Diana Kennedy’s Complicated Relationship with Mexican Cuisine

Diana Kennedy's Complicated Relationship with Mexican Cuisine

Diana Kennedy sank into a dimpled leather chair at the Hotel Emma in San Antonio, leaned over her glass of whiskey and told me that every writer’s real enemy was mediocrity.

This was in 2019, when she was 96, and decades of in-depth culinary research had made her a leading authority on Mexican food for British and American home cooks – both despite being a British-born white woman, and therefore . I thought about that moment when friends confirmed she had passed away on Sunday, at her home in Michoacán, Mexico.

I met Mrs. Kennedy on a bumpy, two-day road trip from that house in rural western Mexico to the University of San Antonio, about 800 miles north. By this time I had followed many of her recipes and I knew her voice on the page – confident, thorough, precise.

Personally, she was more brilliant, brutal and terribly funnier than I imagined, telling libidinous jokes and interrupting conversations with vicious, eloquent swearing. She shared the details of long-cherished vendettas with joy. She cackled and growled. She complained about everything that wasn’t up to her standards: cookbooks, compliments, foreign policy, muffins.

Ms. Kennedy was not trained as a journalist, and never really identified as one, but she formed her own recipe reporting model as she traveled through Mexico in her pickup truck, working alongside home cooks and farmers, and documenting their work.

Then she burst into book after book demanding that British and American publics recognize the depth and breadth of Mexican food. She praised the country’s diversity of ingredients, regional styles, and techniques, and lamented changes toward industrialization, monoculture, and ready-to-eat foods.

In articles about her, the image that always struck me was a variation of Mrs. Kennedy in khaki and boots, standing in rural Mexico next to her dented white truck, her tuft of hair usually wrapped under a scarf and wide-brimmed hat. It depicted the food writer as some sort of adventurer, and she often spoke of carrying a gun and sleeping on the road, tying a hammock between two trees wherever she wished to rest. Anything for a recipe, she said.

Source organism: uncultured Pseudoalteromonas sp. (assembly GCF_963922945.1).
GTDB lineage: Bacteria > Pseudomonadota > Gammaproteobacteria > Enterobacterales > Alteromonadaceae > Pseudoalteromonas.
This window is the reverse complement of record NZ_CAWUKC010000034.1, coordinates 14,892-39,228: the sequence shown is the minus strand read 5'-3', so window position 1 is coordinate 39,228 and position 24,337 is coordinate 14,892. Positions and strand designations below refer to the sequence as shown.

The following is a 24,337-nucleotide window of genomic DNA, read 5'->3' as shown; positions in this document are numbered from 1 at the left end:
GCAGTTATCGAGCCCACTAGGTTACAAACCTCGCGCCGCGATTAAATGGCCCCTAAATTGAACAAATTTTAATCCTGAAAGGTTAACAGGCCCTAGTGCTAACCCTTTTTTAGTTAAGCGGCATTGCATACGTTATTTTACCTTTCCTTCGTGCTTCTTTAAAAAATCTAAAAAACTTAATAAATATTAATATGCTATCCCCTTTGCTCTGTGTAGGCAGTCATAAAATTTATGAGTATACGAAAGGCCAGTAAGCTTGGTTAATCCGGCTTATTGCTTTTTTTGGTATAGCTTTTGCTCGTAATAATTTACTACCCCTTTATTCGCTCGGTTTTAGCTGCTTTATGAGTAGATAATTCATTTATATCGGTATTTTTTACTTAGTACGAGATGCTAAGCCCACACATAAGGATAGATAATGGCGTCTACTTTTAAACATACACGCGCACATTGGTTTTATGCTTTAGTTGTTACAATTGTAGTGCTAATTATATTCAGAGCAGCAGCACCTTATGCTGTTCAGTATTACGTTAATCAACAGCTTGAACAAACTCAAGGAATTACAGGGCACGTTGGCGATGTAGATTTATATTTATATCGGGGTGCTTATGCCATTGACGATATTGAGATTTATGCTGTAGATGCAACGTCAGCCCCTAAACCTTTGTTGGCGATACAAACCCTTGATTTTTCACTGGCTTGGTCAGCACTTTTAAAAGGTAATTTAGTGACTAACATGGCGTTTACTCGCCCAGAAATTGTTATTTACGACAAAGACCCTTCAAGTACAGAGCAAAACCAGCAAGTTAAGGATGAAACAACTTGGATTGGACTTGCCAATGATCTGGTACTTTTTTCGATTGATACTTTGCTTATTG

For the past few decades, the travel has been constant, hectic and obsessive—an escape, she’d call it, though she never said from what. Mrs. Kennedy lost the love of her life, Paul Kennedy, a foreign correspondent for The New York Times, in 1967, and until he was diagnosed with cancer, they lived in Mexico City, where he was stationed. Throughout her career, she recounted how Craig Claiborne, the newspaper’s food editor, persuaded her to teach Mexican cooking classes after her husband’s death.

Many of the home cooks Mrs. Kennedy was apprenticed to—the people she learned from and lived with along the way, the people on whose work she built her name and career—were Mexican rural women, indigenous women, and working-class women. Some of them had jobs as cooks and maids in her friends’ houses.

Their food hadn’t been celebrated in English-language books before and was also rarely featured in books published in Mexico. Mrs. Kennedy saw beauty in their everyday kitchen and her enthusiasm was magnetic.

She changed the way millions of people saw Mexican food and reveled in the power in that role. But when she appeared on television and taught Martha Stewart to make tamales de frijol from the Sierra Norte of Oaxaca, hadn’t something been lost? Her answer would be no. But the fact that Zapotec chefs are still not in the international spotlight, because experts on their own food say otherwise.

Mrs. Kennedy never regarded the recipes she published as her adaptations or interpretations. Instead, she saw herself as a custodian and conduit for Mexican culinary history. Though she valued credit highly, and most of her recipes cite their sources, starting with her first cookbook, “The cuisines of MexicoIn 1972, her work never failed to enlighten the women she learned from, only their food. And she never considered her authority over Mexican cuisine as a white British woman. Asked about this tension – and she often was, much to her chagrin – she evaded or fought away, as if the accuracy of her work would make it unassailable.

She emphasized specificity and technique, rarely suggesting substitutions or shortcuts. Once she learned a recipe inside out, practiced it and published it, she guarded it relentlessly. In her mind, the recipe was hers now, and her job was to ensure its survival, no matter the cost.

She never came out of her preposterous position to reject Tex-Mex, California Mexican food, and all the rich, regional cuisines that have emerged from the Mexican diaspora. She also scorned creativity and adaptation among Mexican chefs in Mexico who dared to alter classic dishes as she incorporated them—the most paradoxical of her views.

I often think about how Mrs. Kennedy, a cooking instructor with an insatiable appetite for the road, was compared to Indiana Jones. She imagined dishes as artifacts that she could save, display, and teach from disappearance; and she did the extraordinary and essential job of documenting so many.

The problem, however, and I think it must have felt like a problem to Ms. Kennedy, is that dishes can’t be kept behind glass as artifacts. That Mexican cuisine, like all others, exists as both a shared idea and a practice, belonging to a collective – not just alive, but meandering, impossible to keep still.